One email feature that can give you back an hour a day

Ever have an email that won't go away?  I'm not talking about a technical problem.  I'm talking about a sender that is uninvited, unresponsive, and their messages keep showing up in your inbox.  Those messages clutter up your inbox, and just the process of unsubscribing and deleting them takes your attention away from the things you want to do.  10 minutes a day of unwanted, unsolicited email spam is 60 hours per year, or four full waking days of your life, wasted on stuff you don't want.

I have the answer to this problem.  I've largely given up on unsubscribe, which depends on a lot of factors, most of which don't apply when you've been added to a list without your permission.  I use Google Apps for Business filters.   

As a quick intro, I don't use the Gmail interface. I don't care for it, and I prefer using my Mac.  Apple's looks like my iPhone and iPad interface, and I'm comfortable with it.  Google Apps is basically my email service, the back end that powers my email.  Apple's Mac and iOS products are basically my interface tools that I use to send and receive email.  I disable Apple's "Junk Mail" filter by default.  It's never been good, and actually creates a ton of false positives, which results in loosing important messages.  I use Google Apps anti-spam, which does a great job catching 99.9% of the junk, like pharmaceutical and adult ads, etc.

Now here's the awesome trick to waking up to an inbox with only mail you care about.  Log in to your Gmail interface, and select an message from a sender you don't want, or that you want to file away and skip your inbox.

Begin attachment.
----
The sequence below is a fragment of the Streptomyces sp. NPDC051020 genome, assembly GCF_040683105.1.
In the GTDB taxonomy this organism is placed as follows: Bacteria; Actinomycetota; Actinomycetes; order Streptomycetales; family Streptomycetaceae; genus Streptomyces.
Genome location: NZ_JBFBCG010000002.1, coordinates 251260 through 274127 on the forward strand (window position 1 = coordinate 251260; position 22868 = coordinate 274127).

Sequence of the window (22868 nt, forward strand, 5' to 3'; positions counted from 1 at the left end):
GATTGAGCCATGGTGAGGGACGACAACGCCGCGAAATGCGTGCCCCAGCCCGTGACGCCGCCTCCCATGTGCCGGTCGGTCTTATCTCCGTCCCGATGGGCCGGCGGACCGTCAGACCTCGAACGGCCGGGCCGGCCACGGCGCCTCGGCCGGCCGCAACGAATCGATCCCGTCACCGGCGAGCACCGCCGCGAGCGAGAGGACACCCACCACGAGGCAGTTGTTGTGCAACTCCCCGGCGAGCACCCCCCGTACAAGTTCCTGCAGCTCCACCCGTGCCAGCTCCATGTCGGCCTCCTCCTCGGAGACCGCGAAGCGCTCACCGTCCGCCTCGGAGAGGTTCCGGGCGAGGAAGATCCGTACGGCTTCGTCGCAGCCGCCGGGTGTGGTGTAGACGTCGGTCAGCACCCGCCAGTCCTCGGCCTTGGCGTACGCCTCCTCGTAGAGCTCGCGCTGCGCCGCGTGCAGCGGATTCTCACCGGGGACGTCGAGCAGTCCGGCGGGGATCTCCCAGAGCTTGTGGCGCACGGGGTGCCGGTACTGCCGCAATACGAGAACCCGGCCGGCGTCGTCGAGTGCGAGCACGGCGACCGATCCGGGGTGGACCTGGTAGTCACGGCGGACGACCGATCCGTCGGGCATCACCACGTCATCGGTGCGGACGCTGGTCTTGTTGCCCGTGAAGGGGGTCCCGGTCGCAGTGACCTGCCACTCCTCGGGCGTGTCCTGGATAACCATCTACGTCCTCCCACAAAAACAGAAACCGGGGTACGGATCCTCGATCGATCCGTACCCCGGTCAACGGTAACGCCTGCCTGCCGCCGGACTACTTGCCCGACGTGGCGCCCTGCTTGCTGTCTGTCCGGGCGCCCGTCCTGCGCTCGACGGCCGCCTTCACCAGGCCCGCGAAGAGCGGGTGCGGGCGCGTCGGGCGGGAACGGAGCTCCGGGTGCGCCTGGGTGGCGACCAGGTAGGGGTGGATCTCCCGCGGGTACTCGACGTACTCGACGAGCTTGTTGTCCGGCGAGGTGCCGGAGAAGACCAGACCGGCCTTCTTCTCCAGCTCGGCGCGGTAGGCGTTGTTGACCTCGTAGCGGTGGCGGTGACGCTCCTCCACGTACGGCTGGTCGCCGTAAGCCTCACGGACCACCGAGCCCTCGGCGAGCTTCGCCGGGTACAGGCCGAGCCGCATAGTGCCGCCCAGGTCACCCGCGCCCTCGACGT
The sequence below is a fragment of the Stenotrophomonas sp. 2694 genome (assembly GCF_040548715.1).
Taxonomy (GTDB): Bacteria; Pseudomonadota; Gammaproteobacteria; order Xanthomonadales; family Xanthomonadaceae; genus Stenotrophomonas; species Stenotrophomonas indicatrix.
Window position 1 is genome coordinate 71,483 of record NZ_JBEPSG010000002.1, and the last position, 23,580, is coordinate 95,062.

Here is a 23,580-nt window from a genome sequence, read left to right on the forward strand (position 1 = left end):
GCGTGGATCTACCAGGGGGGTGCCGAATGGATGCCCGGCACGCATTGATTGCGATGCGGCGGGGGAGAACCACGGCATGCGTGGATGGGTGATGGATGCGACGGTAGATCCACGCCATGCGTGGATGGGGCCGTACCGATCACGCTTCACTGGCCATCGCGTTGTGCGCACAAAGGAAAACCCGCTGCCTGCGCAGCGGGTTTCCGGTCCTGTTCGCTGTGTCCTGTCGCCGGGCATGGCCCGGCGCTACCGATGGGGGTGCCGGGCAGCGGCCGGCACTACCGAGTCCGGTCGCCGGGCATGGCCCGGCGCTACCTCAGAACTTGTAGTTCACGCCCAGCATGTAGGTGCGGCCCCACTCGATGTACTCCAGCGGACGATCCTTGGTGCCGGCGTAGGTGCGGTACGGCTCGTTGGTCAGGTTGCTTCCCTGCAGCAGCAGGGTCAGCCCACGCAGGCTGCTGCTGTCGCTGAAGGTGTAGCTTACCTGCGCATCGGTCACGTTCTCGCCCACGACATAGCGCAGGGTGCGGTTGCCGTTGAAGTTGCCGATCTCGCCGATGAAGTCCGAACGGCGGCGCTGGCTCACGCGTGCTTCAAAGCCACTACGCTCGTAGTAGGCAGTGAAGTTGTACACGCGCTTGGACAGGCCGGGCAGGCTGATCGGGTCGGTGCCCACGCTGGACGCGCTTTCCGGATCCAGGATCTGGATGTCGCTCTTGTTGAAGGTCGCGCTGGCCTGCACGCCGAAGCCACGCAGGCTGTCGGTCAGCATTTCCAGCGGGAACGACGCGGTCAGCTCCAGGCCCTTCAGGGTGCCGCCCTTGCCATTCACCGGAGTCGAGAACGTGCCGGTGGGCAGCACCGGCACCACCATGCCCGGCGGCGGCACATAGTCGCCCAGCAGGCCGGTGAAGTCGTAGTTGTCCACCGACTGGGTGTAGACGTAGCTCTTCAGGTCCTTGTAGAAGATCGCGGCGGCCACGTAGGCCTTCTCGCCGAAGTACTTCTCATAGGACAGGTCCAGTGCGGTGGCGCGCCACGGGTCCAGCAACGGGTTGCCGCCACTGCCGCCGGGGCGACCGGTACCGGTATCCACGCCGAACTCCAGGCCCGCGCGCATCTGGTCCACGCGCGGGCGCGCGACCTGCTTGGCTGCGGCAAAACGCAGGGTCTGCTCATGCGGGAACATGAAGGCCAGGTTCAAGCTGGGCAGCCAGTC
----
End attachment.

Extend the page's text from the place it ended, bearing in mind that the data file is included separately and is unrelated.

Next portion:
Once you select the message, you can pull down the menu and select "Filter Messages Like These".  Then you're presented with the options you see in the picture above.  I typically do one of two things:  1) for messages from senders I never want to see again, I'll pick "skip the inbox" and "delete it", 2) for messages I don't need to see during the work day, but want to go back and reference when I need to, I'll select "skip the inbox", and "apply the label" and select a label (think folder) to have the messages go to.  

This is better than using rules in or Outlook in a lot of ways.  First, it's server-side.  It doesn't require your computer be on and processing email to work.  That means my iPhone, iPad and Mac (and anything else I use) all get the benefit of having the email filtered before I check it.   It also allows me to organize proactively the various emails I do want to check on my schedule, but consider lower priority.  For example, all my email from the University of California, Irvine Paul Merage Business school, including Alumni message, LinkedIn emails, etc. go into a folder called "Social Networking Low Priority" where I can go to browse on a Sunday morning over a cup of coffee before everyone at home wakes up.  

When I first discovered filters, I went from an average 100 messages in my inbox at 6:00AM to less than 5.   Just today I filtered a few more, including one person who kept apologizing for not taking me off her list.  

What would you do with 60 hours per year of time back to your life?  I'm planning on spending more time in the backyard with my little boy.

Note: I originally published this article on the TechRoom blog (link to original here).  On this post I changed the title, but all content is still relevant, four years later.